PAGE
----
>contribution (~10 with a good quality ;)
>Maybe it's too late, I was one of the qooxdoo supporter (and I don't
>think we are many) and I will probably not use qooxdoo anymore, that make
>me sad.
>

I¹m quite worried that this is the case - the project is clearly not
engaging new users and that¹s to the detriment of all, whether 1&1 or the
rest of us.


How come the user base is shrinking at a time when web based development &
deployment is on the rise?  Building large scale web apps has always been
Qooxdoo¹s great ability, a pretty fantastic achievement that¹s being
squandered away.

John




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Re: New contrib website

thron7
> How come the user base is shrinking at a time when web based development &
> deployment is on the rise?  Building large scale web apps has always been
> Qooxdoo¹s great ability, a pretty fantastic achievement that¹s being
> squandered away.

I think here are two differen aspects at work:

Popularity of qooxdoo

I still don't understand why some technology "wins big" while another
doesn't (JS or otherwise), but technical merrits are not among the
main drivers. But although I understand this worries some of the
qooxdoo community, I don't think it is really a problem for qooxdoo
itself. qooxdoo is not going "to die" over it (which I think is a good
thing, for everybody investing in it). I think John's characterization
was to the point when he wrote qooxdoo was more an "internal project
at 1&1 that allows the community to get a copy of the code". What I
think needs more consideration is the other aspect.

Usefulness of qooxdoo

qooxdoo always tried to be ultimately useful for JS developers (being
popular or not), and I think so far it succeeded to a very large
degree . But as qooxdoo is not taking over the world it has to adapt
to the bigger movements in the industry, in order to maintain this
high degree of usabilty.

The project started to move the tool chain to Grunt, to take advantage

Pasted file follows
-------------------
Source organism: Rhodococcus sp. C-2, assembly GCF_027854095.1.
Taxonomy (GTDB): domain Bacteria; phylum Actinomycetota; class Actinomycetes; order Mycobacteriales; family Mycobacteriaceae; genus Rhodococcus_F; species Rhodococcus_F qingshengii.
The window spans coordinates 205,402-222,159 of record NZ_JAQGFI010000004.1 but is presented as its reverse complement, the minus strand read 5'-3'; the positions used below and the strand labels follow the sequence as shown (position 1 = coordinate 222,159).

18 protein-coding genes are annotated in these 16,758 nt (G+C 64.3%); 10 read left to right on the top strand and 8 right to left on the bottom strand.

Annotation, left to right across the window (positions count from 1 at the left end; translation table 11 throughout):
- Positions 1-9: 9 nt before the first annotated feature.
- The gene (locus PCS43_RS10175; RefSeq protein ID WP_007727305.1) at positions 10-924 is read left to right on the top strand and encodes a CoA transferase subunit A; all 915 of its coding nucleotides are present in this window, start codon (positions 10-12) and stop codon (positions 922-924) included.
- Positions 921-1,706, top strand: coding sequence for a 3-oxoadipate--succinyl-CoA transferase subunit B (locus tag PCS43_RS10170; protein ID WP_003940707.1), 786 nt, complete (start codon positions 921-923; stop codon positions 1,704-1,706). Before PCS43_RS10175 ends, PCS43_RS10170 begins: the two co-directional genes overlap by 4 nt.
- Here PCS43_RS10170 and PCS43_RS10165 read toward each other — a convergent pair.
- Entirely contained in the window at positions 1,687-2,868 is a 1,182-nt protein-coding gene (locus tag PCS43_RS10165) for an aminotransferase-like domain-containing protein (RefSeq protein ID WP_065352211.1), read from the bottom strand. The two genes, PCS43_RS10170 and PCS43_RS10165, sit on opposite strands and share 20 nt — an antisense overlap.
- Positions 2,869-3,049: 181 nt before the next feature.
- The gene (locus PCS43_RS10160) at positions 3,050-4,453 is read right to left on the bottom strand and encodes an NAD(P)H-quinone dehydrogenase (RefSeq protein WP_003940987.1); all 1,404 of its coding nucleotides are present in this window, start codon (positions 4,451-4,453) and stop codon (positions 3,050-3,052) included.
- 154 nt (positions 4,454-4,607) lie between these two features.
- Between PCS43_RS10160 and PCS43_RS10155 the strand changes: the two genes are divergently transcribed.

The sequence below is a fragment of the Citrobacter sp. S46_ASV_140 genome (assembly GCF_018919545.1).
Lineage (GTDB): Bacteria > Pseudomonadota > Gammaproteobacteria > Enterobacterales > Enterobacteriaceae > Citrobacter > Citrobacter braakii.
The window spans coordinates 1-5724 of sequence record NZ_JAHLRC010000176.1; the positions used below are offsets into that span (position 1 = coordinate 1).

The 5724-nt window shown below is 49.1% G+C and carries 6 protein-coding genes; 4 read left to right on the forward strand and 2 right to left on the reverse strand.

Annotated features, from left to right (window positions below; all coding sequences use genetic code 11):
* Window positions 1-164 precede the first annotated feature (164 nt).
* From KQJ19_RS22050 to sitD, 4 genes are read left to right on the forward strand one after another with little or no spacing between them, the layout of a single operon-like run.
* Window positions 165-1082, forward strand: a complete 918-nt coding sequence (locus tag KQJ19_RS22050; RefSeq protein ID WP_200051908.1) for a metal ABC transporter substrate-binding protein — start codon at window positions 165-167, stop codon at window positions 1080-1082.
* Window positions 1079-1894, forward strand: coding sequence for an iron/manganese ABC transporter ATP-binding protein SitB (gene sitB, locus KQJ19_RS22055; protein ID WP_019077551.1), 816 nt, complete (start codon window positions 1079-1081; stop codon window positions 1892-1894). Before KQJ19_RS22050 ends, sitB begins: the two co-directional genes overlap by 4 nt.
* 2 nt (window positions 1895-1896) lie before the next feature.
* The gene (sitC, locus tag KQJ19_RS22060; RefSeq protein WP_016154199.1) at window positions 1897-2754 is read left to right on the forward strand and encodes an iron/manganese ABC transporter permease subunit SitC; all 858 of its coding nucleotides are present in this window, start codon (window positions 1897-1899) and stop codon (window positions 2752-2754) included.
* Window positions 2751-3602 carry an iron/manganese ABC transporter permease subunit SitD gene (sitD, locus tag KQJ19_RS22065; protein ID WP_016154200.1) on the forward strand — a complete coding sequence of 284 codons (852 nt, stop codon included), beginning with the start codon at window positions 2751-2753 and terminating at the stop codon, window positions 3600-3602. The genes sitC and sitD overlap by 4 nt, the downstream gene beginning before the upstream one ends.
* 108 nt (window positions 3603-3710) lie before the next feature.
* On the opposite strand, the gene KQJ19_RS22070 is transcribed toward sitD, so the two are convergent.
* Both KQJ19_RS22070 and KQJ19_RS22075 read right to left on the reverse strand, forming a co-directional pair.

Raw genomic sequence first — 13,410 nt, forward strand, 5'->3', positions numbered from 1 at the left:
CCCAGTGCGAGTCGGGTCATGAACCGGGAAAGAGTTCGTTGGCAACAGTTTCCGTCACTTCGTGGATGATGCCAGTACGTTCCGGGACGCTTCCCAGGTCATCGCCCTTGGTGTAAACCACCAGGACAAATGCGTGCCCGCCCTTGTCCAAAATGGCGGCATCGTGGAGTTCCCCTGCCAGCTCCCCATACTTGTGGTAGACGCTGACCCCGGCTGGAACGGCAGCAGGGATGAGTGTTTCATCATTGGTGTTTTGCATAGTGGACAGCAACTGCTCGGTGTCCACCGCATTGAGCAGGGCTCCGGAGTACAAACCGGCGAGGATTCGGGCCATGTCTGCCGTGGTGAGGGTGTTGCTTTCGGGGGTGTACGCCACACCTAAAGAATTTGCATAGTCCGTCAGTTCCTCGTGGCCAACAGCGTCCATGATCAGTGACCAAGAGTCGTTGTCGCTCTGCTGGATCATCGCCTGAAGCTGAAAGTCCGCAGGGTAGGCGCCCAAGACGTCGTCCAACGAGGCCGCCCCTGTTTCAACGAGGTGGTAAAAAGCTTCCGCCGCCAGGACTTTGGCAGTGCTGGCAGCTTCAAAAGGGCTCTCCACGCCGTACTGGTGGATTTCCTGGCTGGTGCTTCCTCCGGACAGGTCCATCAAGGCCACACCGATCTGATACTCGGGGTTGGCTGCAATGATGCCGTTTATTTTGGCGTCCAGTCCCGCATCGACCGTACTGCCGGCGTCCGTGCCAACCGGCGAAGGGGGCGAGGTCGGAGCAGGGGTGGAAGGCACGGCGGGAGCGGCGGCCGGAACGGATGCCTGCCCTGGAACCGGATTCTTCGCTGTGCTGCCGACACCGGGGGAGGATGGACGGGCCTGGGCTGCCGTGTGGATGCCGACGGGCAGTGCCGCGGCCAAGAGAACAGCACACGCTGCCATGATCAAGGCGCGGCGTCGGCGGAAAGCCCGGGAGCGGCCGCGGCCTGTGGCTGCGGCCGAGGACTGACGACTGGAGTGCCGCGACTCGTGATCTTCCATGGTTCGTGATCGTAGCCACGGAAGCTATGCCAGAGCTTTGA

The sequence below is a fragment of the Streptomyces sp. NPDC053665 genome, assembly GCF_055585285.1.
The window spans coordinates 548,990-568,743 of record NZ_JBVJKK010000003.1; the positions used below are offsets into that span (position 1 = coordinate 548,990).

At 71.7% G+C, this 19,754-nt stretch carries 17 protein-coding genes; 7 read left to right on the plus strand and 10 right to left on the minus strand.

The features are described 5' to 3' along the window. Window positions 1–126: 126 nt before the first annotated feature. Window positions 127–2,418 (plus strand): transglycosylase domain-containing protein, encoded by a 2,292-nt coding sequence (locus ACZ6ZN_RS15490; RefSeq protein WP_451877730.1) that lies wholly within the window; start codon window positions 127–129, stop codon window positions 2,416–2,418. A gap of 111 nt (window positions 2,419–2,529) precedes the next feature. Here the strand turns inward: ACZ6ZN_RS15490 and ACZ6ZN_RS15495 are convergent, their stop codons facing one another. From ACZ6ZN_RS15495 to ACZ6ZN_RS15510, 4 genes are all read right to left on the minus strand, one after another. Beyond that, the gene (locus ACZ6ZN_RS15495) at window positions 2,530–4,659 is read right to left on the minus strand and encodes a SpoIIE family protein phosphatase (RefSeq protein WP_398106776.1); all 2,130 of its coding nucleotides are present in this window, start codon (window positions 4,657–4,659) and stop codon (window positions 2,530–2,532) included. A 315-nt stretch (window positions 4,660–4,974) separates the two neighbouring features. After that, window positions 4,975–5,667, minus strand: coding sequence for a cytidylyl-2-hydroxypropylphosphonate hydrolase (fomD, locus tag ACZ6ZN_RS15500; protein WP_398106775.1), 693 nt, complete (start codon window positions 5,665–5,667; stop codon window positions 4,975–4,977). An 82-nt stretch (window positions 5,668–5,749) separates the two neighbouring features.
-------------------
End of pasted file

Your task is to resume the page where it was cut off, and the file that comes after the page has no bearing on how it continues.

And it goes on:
of the infrastructure being available there, which I think was an
excellent start.

Next, it might be necessary to make it available over NPM, and not
only the OO library but all parts, the class library, the tool chain,
the demos, the stand-alone libraries, you name it.

The biggest challenge here would be dependency management. qooxdoo
might need to adapt to the 'require' way of giving dependencies
explicitly, rather than inferring them from the code. This could be
the biggest hurdle in reaching the necessary interoperability with NPM
modules that know nothing about qooxdoo.

Finally, though it may still be a good stretch ahead, the new 'class'
keyword of JS challenges qooxdoo's OO system. In the end, I think
qooxdoo will have to yield to the new built-in, as I don't think
people will want to use a factory-based class system over a native
one.

So you may ask, given all those changes what will survive of qooxdoo?
- Here's my take: The excellent class code, the rich set of widgets
across desktop/website/mobile applications, the tool chain that
supports large and industrial-strength application development.

"May all your contributions become NPM modules." :-)

T.

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Re: New contrib website

Petr Kobalíček
I think that splitting qooxdoo into several components (modules) and putting them to bower would be a good start to see if this modular approach is possible.

But this would require a huge cleanup and possible removal of unneeded code from qooxdoo.